In any given year, many private companies are evaluating the potential transition from private to public ownership. An initial public offering (IPO) comes with a myriad of financial and operational concerns, ranging from public disclosure requirements to additional regulatory/compliance infrastructure, to confidentiality and trade secret concerns. One potentially under-appreciated area for consideration, for those companies considering an IPO, is directors’ and officers’ liability insurance (D&O). Recent claims trends and the March 2018 U.S. Supreme Court’s decision in Cyan emphasize the need to approach the D&O insurance topic with great diligence, and to obtain maximum protection for a company and its key executives. In our experience at Aon, key D&O topics for careful review include the following:
Beginning at the “all hands” initial kick-off meeting and through the road show, company executives are making decisions and representations that could create liability exposures. The private company D&O policy, which almost certainly excludes public securities claims, should not be so restrictive as to exclude pre-IPO preparatory and “road show” activity. Additionally, pre-IPO private company policies should contain carve-out language for “failure to launch” claims. The transition to a public company will also require clear policy language that determines how pre- and post-IPO allegations are addressed. Detailed negotiations of the “tail coverage” and “prior acts” coverage are critical to providing the appropriate protections for both the respective former private company and new public company boards and executives. IPO candidates should confirm that their current private company D&O program, with regard to terms, structure and limits, provides comprehensive pre-IPO coverage to provide a seamless transition to public company status.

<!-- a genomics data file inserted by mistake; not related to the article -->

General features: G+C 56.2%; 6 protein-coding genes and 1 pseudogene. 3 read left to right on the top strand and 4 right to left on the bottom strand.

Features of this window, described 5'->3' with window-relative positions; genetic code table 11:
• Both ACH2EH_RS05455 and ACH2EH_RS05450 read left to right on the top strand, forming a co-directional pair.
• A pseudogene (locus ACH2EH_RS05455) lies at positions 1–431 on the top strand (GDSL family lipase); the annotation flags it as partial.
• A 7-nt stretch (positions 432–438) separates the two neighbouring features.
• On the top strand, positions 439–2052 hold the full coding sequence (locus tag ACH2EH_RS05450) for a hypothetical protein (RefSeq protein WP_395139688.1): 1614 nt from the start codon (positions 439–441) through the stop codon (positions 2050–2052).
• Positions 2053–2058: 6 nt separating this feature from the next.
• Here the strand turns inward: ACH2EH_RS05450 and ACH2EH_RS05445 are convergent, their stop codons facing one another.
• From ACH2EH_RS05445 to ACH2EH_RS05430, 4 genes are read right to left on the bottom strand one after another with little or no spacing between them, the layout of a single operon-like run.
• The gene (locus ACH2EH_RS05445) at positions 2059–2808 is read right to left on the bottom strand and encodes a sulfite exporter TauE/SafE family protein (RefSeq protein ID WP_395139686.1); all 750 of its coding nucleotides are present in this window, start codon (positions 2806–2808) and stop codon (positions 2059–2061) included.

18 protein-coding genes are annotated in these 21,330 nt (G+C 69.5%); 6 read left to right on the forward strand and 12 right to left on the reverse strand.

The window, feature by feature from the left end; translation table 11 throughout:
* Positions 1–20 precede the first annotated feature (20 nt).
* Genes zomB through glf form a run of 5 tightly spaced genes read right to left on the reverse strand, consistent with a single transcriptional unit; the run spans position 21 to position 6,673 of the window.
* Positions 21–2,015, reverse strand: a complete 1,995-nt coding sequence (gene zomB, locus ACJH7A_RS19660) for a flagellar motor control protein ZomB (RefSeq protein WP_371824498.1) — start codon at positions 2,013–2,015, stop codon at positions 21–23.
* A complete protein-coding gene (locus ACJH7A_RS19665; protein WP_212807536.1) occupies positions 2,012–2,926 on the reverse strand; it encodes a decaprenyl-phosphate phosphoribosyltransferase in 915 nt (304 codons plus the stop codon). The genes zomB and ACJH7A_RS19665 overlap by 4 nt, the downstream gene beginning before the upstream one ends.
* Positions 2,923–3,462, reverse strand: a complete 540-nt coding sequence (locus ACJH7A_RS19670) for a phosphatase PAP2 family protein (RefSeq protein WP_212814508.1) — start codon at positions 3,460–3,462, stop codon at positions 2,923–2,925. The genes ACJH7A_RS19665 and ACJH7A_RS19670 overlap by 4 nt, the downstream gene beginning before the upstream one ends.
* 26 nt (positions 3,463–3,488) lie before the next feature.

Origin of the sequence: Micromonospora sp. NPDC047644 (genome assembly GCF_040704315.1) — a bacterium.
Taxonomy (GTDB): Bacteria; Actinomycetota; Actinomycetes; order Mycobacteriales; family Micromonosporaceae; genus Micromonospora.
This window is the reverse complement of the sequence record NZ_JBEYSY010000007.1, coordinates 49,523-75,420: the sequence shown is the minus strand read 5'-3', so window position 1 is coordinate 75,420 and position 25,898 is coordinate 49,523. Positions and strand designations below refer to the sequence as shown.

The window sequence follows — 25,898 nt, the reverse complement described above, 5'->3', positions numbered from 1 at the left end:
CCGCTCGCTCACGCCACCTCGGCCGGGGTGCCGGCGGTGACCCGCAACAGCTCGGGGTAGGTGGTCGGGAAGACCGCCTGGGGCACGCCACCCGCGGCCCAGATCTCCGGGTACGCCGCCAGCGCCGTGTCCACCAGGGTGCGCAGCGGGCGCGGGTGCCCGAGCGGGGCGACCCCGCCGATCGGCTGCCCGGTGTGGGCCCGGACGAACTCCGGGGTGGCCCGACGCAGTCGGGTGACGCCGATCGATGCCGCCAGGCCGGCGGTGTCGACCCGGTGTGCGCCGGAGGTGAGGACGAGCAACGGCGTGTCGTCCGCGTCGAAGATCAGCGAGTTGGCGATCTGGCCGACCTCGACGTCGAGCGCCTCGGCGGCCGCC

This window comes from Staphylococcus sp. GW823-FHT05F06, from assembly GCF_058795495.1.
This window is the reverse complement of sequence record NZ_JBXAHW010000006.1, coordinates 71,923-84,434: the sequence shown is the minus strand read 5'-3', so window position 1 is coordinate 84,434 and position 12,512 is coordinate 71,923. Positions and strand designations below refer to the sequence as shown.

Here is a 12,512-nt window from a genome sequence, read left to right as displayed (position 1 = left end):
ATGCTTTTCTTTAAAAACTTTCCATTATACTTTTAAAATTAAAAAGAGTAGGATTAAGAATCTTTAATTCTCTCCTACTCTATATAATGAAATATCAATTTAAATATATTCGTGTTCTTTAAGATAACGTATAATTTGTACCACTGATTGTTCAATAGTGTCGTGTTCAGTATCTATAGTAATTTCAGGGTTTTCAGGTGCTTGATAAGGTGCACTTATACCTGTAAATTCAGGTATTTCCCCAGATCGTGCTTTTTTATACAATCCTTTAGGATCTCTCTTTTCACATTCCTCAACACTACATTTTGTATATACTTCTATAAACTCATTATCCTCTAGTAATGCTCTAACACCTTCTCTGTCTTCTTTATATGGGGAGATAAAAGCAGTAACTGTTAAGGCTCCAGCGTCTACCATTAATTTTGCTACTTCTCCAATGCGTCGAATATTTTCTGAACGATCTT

Ensuring breadth of policy terms is perhaps the most critical component to a public company D&O insurance program placement. Maximizing coverage in the event of a claim is rooted in contract certainty and broadest and best-in-class terms and conditions. Unfortunately, inexperienced D&O practitioners can lead to debilitating coverage gaps and exclusions. It takes an IPO-experienced and detail-oriented brokerage tactician to obtain critical coverage enhancements. Coverage topics such as straddle claims, definition of loss and E&O exclusions can be the difference between maximizing policy proceeds and an outright claim denial. The D&O program coverage negotiations are multifaceted – the negotiations are not limited to the primary layer of insurance but, rather, involve numerous layers of negotiations with your excess insurers, including importantly your Side A insurers. IPO candidates should partner with detail-focused D&O professionals (which can include both brokers and outside counsel), to obtain maximum coverage.
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Public company D&O insurance can be markedly different in structure than private company D&O insurance. Two very common examples include the separation of limits (i.e., the D&O is no longer tied to other management liability coverages, such as employment practices and crime) and the addition of dedicated Side A difference in conditions (“DIC”) insurance. Additional structural considerations, such as entity investigative coverage, the inclusion of DIC limits within the “A/B/C” tower and the decision to run-off prior coverage or maintain continuity of a program are all structural items of critical importance to review prior to an IPO. IPO candidates should weigh the pros/cons of each approach and select a program structure that aligns with their unique risk factors and corporate purchasing philosophy.